A GLENEAGLE resident says she fears that a serious accident is only around the corner for herself and her neighbours due to hot air balloons flying too low over their homes.
Theresa – whose surname has been withheld by request – said she had seen a balloon crash into her neighbour’s fence earlier this year and a second accidental landing last month.
“I was laying in bed when I heard what was a familiar sound to me – the sound of the operator desperately trying to lift the balloon and stop it from deflating,” Theresa said.
The balloon flew extremely close to houses before landing near Gould Hill Road.
Theresa said she was frustrated at the near misses.
“Why fly over a built up estate when there is so much open space surrounding them in the Scenic Rim?” she said.
“It’s only a matter of time until someone’s roof gets wrecked.”
Theresa said she was concerned for the safety of residents, drivers and balloon passengers.
Referring to the balloon that landed in a residential area on Gould Hill Road, Theresa said while she did not know the cause for the landing, the practice seemed dangerous.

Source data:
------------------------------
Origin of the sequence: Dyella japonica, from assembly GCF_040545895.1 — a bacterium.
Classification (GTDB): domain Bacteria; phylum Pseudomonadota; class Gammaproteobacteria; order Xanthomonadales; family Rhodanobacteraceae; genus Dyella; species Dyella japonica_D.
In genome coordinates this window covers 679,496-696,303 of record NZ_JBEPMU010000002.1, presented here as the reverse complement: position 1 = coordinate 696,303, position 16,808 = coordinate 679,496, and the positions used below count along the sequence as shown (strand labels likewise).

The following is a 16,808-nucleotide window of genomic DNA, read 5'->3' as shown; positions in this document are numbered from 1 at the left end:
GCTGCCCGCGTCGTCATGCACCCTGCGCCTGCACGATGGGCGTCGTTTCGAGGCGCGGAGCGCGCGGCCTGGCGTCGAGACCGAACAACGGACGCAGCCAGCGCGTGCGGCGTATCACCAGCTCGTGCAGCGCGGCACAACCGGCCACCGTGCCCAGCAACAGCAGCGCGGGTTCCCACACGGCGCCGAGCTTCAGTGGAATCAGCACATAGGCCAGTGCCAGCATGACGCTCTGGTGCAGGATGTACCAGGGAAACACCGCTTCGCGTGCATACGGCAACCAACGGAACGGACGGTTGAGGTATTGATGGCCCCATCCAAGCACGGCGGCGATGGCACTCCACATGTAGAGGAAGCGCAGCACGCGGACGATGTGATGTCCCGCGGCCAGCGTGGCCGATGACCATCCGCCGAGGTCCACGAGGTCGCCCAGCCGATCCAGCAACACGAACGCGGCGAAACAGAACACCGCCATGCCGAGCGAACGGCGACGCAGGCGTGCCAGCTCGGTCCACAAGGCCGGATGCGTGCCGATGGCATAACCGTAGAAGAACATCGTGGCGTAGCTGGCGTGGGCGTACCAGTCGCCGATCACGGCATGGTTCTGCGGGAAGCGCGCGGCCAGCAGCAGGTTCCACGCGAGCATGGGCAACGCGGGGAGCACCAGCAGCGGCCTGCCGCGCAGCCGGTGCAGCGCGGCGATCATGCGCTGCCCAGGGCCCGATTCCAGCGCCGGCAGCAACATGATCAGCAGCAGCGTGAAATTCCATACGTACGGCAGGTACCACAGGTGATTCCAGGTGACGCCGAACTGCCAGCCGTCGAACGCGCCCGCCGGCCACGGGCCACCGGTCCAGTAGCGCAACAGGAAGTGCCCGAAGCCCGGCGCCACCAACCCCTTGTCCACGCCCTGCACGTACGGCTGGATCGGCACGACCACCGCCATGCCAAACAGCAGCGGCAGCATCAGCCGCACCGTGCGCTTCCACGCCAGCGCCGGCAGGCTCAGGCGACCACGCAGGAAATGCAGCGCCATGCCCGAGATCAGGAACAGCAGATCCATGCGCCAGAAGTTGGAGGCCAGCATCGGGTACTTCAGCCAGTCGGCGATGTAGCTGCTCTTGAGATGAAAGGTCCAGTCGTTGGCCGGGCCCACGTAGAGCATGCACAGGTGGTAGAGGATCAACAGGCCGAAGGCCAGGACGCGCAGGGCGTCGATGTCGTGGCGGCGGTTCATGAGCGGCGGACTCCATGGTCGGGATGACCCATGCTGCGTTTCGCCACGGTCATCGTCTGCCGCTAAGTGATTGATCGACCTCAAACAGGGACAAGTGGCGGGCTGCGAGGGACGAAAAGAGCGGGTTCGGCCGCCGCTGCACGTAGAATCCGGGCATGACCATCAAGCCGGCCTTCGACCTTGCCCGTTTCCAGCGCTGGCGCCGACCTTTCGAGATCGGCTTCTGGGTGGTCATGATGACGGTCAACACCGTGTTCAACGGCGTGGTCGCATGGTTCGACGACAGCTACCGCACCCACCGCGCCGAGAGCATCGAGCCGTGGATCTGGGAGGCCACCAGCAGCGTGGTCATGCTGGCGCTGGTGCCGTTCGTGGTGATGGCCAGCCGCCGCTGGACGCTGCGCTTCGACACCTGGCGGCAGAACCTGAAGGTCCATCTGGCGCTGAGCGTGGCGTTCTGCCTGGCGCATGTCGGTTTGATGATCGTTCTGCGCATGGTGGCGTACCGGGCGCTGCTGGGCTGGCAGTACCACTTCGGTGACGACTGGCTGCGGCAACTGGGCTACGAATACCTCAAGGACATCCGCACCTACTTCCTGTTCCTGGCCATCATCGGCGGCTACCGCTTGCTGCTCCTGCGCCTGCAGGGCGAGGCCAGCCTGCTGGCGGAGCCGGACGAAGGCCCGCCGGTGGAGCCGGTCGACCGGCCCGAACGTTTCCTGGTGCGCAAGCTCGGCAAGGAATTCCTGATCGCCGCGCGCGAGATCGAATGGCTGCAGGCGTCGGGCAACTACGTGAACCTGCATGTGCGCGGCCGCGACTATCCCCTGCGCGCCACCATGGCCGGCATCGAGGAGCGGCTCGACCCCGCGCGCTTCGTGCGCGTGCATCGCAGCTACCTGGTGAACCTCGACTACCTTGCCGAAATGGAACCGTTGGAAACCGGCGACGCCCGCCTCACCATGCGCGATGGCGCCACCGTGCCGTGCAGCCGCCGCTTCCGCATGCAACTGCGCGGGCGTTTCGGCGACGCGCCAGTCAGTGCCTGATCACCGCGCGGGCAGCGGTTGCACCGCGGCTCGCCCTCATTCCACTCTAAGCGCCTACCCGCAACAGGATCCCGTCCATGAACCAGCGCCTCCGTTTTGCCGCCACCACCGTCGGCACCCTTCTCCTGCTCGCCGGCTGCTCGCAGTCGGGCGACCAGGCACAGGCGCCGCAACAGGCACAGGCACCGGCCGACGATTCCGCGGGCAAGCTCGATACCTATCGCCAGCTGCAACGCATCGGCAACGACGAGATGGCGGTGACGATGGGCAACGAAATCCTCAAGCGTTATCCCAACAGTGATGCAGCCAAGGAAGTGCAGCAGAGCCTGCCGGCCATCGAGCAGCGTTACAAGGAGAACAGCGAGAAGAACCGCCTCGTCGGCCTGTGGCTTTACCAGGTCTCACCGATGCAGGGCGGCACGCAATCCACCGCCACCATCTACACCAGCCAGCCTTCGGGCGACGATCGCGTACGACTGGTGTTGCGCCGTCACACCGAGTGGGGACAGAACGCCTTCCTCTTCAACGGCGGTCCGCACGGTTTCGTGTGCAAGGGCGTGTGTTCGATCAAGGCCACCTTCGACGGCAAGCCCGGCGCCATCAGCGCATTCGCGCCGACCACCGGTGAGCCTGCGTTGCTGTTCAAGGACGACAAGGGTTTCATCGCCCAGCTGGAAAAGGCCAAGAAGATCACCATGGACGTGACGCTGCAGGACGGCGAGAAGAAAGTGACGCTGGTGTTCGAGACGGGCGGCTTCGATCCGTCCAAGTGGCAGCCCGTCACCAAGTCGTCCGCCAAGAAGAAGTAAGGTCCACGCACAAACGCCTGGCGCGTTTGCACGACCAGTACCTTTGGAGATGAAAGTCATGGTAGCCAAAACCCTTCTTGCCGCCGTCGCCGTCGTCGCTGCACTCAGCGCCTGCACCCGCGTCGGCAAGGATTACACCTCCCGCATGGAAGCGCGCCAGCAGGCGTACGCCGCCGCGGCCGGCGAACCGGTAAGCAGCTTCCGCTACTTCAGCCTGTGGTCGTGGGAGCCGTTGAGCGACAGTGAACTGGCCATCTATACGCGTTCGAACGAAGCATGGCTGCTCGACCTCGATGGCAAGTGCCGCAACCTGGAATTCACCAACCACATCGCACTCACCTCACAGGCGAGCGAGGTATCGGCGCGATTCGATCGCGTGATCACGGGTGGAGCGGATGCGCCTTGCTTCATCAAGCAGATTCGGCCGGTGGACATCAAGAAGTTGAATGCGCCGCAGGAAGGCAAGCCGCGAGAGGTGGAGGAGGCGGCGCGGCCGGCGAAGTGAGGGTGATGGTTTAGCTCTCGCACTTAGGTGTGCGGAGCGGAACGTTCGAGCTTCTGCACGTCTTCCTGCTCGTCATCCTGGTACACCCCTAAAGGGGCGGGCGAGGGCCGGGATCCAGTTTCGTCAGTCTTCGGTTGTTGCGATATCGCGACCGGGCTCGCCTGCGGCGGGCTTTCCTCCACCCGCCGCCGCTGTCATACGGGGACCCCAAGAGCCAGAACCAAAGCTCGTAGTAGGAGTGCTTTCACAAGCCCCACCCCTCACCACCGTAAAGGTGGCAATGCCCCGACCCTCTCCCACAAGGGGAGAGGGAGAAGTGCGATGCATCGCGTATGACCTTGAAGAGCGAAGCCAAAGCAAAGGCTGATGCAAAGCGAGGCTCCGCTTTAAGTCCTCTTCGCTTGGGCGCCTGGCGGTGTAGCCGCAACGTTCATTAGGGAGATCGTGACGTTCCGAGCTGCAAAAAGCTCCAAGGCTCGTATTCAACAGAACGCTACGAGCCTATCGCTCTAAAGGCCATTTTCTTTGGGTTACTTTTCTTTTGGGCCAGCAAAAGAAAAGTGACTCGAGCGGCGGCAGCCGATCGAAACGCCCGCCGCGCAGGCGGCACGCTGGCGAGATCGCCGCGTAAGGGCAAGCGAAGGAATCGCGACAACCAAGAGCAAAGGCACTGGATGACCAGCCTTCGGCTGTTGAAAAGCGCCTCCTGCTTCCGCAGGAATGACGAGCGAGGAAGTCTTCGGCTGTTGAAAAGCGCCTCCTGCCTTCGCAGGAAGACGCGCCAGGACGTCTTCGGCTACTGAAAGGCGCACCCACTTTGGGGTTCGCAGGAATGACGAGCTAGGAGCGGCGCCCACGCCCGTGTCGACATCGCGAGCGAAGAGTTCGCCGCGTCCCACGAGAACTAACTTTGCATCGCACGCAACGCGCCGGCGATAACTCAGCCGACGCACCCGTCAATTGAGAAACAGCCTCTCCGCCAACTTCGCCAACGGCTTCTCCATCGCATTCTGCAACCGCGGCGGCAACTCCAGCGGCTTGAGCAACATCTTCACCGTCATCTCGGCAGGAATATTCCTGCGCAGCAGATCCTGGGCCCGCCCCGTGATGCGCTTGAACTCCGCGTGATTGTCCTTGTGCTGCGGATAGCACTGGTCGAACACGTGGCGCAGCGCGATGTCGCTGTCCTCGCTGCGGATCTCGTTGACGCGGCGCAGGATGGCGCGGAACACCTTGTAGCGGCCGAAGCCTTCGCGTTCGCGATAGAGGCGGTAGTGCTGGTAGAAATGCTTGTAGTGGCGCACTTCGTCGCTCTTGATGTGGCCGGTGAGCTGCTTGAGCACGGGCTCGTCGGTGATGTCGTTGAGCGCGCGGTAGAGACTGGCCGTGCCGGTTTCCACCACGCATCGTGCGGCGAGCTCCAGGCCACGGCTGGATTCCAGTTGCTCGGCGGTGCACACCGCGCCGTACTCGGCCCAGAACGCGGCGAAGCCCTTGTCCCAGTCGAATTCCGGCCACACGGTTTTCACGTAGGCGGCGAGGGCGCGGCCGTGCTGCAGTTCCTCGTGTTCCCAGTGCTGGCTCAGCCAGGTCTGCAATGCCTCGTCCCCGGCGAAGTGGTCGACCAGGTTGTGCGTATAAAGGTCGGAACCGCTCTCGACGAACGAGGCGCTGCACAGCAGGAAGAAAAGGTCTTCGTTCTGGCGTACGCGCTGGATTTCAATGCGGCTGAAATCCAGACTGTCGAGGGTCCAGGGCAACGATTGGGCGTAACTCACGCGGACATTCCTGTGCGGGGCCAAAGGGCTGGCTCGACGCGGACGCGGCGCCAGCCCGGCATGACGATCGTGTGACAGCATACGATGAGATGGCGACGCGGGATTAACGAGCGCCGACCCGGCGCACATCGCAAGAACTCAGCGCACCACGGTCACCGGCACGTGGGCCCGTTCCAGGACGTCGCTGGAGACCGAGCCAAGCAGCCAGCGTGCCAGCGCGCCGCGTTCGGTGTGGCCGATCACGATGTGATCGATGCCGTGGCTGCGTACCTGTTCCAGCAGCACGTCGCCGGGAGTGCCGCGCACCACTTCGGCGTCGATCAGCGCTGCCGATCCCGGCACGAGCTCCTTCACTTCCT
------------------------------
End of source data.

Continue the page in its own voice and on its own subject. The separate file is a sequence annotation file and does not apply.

Civil Aviation Safety Authority spokesman Peter Gibson said balloon pilots did not plan to fly low except during take-off and landing but weather conditions could play a part in how low pilots flew and where they landed.
“In normal operations they only land at designated locations,” Mr Gibson said.
“However, sometimes wind conditions mean an unplanned landing may be necessary.”
Mr Gibson said balloon incidents could be reported by pilots to the Australian Transport Safety Bureau. Residents with evidence of a balloon operating unsafely also could make a report to CASA on 131 757.
In June last year, the Times reported on a balloon joy ride that suddenly ended in a Gleneagle backyard.
In that incident, the balloon came careening to the ground in Trinity Place in the early morning.
Nobody was reported injured at the time.
In another incident, two hot air balloons collided near Alice Springs, NT in 1989, causing one to crash, killing 13 people.
It was the world's deadliest ballooning disaster until 2013, when a balloon accident in Egypt killed 19 people.